Locating Your Party Members
One other nice thing about being in a party is that all of your party members’ locations will be marked on the map. If you’re in the same zone, this makes it easy to find each other. But what if you’re not in the same zone? If everyone wants to start as a different race and you want to quest together, it could be difficult to find a way to meet up. (For more information about all this, check out the Wowwiki Travel Guide.)
Questing in Starting Areas
First of all, you might want to get your character to level 10 before you move to your party members’ starting areas (if they’re of another race). The reason is that some of the quests in those level 1-10 areas aren’t available to other races, so while you might be able to find some quests to do, it could be dicey. If that sounds like a lot, don’t worry, the first 10 levels go exponentially faster than any other levels in the game. Literally. The leveling curve is roughly exponential, so those first 10 levels should fly by.
Questing in Level 10+ Areas
That said, if you really want to go hang out in another race’s starting area it should be easy to figure out from this guide. For simplicity’s sake, I’m only going to cover how to get to the main city for each faction and how to get from there to the nearest 10+ questing area. There are four different 10+ questing areas for each faction, but if this is your first time leveling a WoW character, the nearest one will be just as new to you as the other three. First I will cover my preferred faction, the Horde. Lok’tar ogar!
Horde 10+ Areas
Orcs and trolls will have the easiest time meeting up. They both start in the zone where the Horde’s capitol is located, so it’s as simple as following the path north until you arrive at Orgrimmar. Tauren have a slightly harder time getting there, but the Tauren city (Thunder Bluff) is at least on the same continent as Orgrimmar. It should be pretty easy to get to Thundeer Bluff from the Tauren starting area; the city is kind of hard to miss because it’s just north of the village where you’ll get some of your quests as a Tauren and it towers over the rest of the zone. Thunder Bluff is made up of a large central bluff and three smaller bluffs that surround it. The elevator to get up is located on the western side of the main bluff. In order to get to Orgrimmar from the elevator, turn left and take the bridge over to the Spirit Rise. Spirit Rise is the smaller bluff to the northeast of the main bluff. You should see a dock. Simply wait for the zeppelin to get to the dock and hop on; it will bring you to Orgrimmar. Undead characters will have a slightly more confusing trip. If you look at your map, you should see the Undead capitol: Undercity. Just north of Undercity are two zeppelin towers. The zeppelin to Orgrimmar stops at the eastern tower, but there are two docks on this tower. The dock you want has predominately red banners on it, so if you find yourself on the dock with the multicolored banners, just turn around and head to the other side of the tower to get to the dock you want. Blood Elves do basically the same thing, but they have to get to Undercity first. To get to Undercity, you’re going to have to go to the Blood Elf capitol first, Silvermoon City. It should be pretty easy to figure out how to get there if you just look at your map; just make sure that you go in to the east side of the city. The other side, which is labeled “Ruins of Silvermoon” on the map, is entirely separate from the actual city. Once you’re inside the city, look at your map again and find Sunfury Spire. It will be pretty much in the middle of the northern edge of your map. Once you get there, go to the very back of Sunfury Spire and look for the red orb located in the room there. If you right click that orb, it will teleport you to Undercity. Goblins and Pandaren are both incapable of getting to Orgrimmar until they reach level 10 or so. When playing as those races, basically all you have to do is complete quests until the story teleports you to Orgrimmar. Once you’ve gotten to Orgrimmar and met up with everyone, you’ll probably want to go to the nearest questing area.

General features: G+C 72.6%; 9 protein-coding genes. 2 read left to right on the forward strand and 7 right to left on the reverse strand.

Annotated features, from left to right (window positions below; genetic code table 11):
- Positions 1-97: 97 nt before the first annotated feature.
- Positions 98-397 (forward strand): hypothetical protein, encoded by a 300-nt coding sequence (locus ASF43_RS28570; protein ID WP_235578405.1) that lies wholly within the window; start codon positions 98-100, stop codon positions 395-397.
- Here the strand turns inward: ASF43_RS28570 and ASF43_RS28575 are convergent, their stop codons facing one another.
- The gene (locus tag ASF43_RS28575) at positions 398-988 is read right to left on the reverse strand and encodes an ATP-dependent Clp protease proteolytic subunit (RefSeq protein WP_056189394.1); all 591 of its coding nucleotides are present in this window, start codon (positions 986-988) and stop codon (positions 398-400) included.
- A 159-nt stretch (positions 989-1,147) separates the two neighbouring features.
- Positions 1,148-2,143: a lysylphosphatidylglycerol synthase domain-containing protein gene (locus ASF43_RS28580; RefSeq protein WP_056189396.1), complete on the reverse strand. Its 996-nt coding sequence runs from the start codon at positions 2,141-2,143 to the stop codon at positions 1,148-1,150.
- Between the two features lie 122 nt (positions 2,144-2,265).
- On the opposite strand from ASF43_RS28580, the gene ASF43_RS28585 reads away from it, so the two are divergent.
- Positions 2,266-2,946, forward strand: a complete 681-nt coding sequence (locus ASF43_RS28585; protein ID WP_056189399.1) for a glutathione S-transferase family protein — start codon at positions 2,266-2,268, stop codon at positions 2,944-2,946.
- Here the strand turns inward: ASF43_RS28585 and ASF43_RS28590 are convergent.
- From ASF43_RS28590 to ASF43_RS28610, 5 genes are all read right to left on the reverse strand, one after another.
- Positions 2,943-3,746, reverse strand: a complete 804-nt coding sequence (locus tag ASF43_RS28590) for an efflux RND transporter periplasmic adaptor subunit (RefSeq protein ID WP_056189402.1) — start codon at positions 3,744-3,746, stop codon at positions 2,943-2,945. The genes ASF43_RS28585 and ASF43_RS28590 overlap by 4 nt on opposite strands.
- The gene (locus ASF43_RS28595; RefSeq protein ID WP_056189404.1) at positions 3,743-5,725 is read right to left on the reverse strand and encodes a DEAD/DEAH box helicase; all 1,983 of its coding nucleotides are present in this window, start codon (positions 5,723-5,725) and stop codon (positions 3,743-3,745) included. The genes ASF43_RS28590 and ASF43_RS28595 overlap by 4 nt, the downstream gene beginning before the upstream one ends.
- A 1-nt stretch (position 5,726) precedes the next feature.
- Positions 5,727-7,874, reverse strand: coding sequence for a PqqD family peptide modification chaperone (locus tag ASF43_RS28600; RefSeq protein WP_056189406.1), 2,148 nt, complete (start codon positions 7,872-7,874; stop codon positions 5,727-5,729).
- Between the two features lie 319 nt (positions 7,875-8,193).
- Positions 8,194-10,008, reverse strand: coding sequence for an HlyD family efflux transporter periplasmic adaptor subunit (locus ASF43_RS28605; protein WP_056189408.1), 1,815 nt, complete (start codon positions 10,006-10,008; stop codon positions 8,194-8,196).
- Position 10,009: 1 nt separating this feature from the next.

Alliance 10+ Areas
Now for the Alliance. Just as the Horde capitol is the main Orc city, the Alliance capitol is the main Human city: Stormwind. As a Human, you can just open your map and use that to find your way to Stormwind City. Dwarves and Gnomes both start in the same zone, near the main Dwarf city: Ironforge. To get from that zone to Stormwind, you have to go through Ironforge. As with Humans and Stormwind, it’s pretty easy to just look at your map and use that to get to Ironforge. Once there, you’re going to want to make your way to the Deeprun Tram, which is located in Tinker Town. Unlike the zeppelin to Orgrimmar, the Tram is marked on the map, so once you get to Ironforge you should just be able to open your map again and make your way there. You just have to turn right from the main gate of Ironforge and then follow the ring around the city until you get to Tinker Town. You’ll know you’ve arrived when everything starts to look a little less Dwarven and a little more…mechanical. This is the Gnome area of Ironforge. Just go into the portal at the back of Tinker Town and you’ll be inside the Deeprun Tram. From here just wait for the Tram to arrive and you’ll be on your way. Night Elves, like the Undead, start on a different continent. By the time you hit level 10 as a Night Elf, you should be pretty close to the Night Elf city: Darnassus. If you’re not there yet, just get on the path and start heading west. Look at your map if you get confused. Once inside Darnassus, take another peek at your map. The area you want is directly west of the main entrance to Darnassus and is labeled “Temple Gardens.” If you go to the westernmost little island in this area, you should see a strange structure that kind of looks like a tree with its roots above ground and a cloud of purple light inside those roots. If you walk into that cloud of purple light it will teleport you to Rut’theran Village.
I hope this rundown on setting your group up to play WoW helps you get into the game. It’s a tried-and-true video game that can be really fun to play with a group of family and friends.